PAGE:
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pone-0079175-g001: Comparison of catalytic efficiency (the ratios of kcat/Km) of wild-type BceGO and evolved variants.

Mentions: Starting from mutant B1R, a second round of error-prone PCR was performed, and six mutants (B2R3, B2R6, B2R11, B2R14, B2R23 and B2R81) showed improved activity on glyphosate as compared with wild-type BceGO. For all the six variants, the changes of kcat,app parameters were prominent for the substitution of G60S introduced in the second round of random mutagenesis, and the kcat,app value of B2R23 was 11.08-fold that of the starting template (mutant B1R). These results demonstrated that BceGO had a considerable evolutionary landscape for improving kinetic efficiency on glyphosate. Further promotion of glyphosate oxidase activity by DNA shuffling was apparent in the third generation, obtaining four recombinants (B3S1, B3S4, B3S6 and B3S7) with a higher activity than those in the second generation. As shown in Table 3 and Figure 1, variation in the kinetic parameters of recombinants can reflect how the catalytic efficiency on glyphosate was improved: a significant decrease in Km for all recombinants, and a high kcat value for all mutants except B3S7. Especially, B3S1 demonstrated a 160-fold increase in substrate affinity for glyphosate, a 326-fold increase in catalytic efficiency towards glyphosate and a significant enhancement in the specificity constant over the wild-type BceGO, achieving the goal of efficient oxidation of glyphosate by evolution of glycine oxidase.


Improving glyphosate oxidation activity of glycine oxidase from Bacillus cereus by directed evolution.

Zhan T, Zhang K, Chen Y, Lin Y, Wu G, Zhang L, Yao P, Shao Z, Liu Z - PLoS ONE (2013)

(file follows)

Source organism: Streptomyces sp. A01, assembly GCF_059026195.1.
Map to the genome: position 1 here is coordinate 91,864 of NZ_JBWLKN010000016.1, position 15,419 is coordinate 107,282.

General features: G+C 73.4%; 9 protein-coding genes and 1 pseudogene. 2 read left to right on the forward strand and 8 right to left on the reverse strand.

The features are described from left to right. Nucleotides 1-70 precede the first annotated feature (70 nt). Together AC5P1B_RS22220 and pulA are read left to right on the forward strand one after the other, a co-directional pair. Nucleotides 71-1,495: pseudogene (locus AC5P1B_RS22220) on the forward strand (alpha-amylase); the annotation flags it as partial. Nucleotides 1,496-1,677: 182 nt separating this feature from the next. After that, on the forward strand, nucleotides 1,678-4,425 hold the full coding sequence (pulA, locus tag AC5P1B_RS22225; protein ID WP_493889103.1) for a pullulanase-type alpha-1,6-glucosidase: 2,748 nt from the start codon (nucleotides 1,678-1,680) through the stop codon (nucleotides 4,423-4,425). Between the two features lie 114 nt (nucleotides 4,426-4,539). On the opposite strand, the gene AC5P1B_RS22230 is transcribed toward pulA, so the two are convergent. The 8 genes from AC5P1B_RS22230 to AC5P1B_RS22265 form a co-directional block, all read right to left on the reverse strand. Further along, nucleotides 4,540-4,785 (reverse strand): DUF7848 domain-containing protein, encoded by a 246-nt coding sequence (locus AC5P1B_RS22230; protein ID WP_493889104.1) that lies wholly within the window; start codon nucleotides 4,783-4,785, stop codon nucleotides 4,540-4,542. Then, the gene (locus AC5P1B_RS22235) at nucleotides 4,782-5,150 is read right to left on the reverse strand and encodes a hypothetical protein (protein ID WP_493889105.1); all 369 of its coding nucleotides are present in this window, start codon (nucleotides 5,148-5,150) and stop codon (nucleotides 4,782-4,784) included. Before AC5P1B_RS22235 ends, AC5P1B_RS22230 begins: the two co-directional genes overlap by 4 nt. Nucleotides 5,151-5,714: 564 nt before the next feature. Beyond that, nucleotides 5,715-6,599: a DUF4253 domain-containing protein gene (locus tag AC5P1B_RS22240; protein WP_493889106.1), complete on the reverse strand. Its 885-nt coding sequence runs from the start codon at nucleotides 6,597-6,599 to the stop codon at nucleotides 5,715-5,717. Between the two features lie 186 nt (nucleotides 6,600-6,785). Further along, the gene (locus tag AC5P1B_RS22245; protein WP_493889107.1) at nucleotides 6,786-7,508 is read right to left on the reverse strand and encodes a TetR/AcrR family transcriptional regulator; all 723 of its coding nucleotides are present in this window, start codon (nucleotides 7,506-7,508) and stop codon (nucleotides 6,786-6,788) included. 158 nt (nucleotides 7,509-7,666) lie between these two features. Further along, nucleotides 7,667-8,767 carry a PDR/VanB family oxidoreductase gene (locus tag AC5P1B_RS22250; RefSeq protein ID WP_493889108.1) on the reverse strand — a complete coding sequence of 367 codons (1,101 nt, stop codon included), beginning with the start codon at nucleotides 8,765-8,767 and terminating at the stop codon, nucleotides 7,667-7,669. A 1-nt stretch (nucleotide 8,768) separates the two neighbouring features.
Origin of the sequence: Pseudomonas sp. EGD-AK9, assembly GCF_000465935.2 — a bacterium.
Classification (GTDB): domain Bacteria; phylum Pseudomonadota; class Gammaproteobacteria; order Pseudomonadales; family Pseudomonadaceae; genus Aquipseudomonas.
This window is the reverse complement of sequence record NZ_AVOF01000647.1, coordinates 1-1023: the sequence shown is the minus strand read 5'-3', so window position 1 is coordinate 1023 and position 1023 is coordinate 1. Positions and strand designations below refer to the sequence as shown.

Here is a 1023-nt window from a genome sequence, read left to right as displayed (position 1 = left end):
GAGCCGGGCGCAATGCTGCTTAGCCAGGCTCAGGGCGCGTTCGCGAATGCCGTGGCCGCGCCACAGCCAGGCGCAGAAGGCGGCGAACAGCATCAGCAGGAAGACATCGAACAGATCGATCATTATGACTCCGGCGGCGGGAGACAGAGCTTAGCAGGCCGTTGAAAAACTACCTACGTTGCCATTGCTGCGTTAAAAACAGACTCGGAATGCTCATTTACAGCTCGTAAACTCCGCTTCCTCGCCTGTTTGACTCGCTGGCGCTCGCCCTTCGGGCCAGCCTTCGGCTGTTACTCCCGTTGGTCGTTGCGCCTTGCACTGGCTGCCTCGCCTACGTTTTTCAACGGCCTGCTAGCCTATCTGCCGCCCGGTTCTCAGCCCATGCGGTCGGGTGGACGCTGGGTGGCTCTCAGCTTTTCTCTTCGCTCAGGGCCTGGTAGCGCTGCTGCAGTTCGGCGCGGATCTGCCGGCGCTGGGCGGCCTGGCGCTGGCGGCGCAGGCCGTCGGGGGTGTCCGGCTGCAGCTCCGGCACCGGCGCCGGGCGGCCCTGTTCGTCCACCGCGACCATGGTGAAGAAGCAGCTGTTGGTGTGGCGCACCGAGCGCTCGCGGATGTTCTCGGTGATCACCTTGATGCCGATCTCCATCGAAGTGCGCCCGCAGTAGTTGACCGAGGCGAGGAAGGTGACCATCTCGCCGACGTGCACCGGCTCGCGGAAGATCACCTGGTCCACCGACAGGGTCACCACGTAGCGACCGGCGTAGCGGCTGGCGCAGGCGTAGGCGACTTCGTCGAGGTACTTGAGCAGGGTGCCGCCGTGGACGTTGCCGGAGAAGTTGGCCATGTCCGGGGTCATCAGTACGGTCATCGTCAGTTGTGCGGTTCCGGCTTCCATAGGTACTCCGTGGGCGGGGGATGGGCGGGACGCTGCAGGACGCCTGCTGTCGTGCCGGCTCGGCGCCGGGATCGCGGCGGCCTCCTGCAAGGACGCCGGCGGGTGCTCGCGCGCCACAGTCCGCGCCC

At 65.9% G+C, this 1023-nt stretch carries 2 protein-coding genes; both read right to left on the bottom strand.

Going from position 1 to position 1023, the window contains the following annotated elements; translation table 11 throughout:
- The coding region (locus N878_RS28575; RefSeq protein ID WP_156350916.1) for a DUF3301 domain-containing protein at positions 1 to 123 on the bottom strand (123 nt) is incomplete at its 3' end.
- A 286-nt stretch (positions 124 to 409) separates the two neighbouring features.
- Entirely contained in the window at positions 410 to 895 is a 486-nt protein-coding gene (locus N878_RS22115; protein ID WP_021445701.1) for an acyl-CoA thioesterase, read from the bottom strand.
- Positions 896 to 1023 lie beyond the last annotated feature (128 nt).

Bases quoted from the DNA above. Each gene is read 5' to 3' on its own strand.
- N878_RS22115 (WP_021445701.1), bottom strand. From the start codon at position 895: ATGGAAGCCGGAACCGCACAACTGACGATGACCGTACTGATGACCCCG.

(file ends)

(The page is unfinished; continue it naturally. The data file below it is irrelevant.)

Comparison of catalytic efficiency (the ratios of kcat/Km) of wild-type BceGO and evolved variants.
© Copyright Policy
Related In: Results  -  Collection

Show All Figures
getmorefigures.php?uid=PMC3818420&req=5

pone-0079175-g001: Comparison of catalytic efficiency (the ratios of kcat/Km) of wild-type BceGO and evolved variants.
Mentions: Starting from mutant B1R, a second round of error-prone PCR was performed, and six mutants (B2R3, B2R6, B2R11, B2R14, B2R23 and B2R81) showed improved activity on glyphosate as compared with wild-type BceGO. For all the six variants, the changes of kcat,app parameters were prominent for the substitution of G60S introduced in the second round of random mutagenesis, and the kcat,app value of B2R23 was 11.08-fold that of the starting template (mutant B1R). These results demonstrated that BceGO had a considerable evolutionary landscape for improving kinetic efficiency on glyphosate. Further promotion of glyphosate oxidase activity by DNA shuffling was apparent in the third generation, obtaining four recombinants (B3S1, B3S4, B3S6 and B3S7) with a higher activity than those in the second generation. As shown in Table 3 and Figure 1, variation in the kinetic parameters of recombinants can reflect how the catalytic efficiency on glyphosate was improved: a significant decrease in Km for all recombinants, and a high kcat value for all mutants except B3S7. Especially, B3S1 demonstrated a 160-fold increase in substrate affinity for glyphosate, a 326-fold increase in catalytic efficiency towards glyphosate and a significant enhancement in the specificity constant over the wild-type BceGO, achieving the goal of efficient oxidation of glyphosate by evolution of glycine oxidase.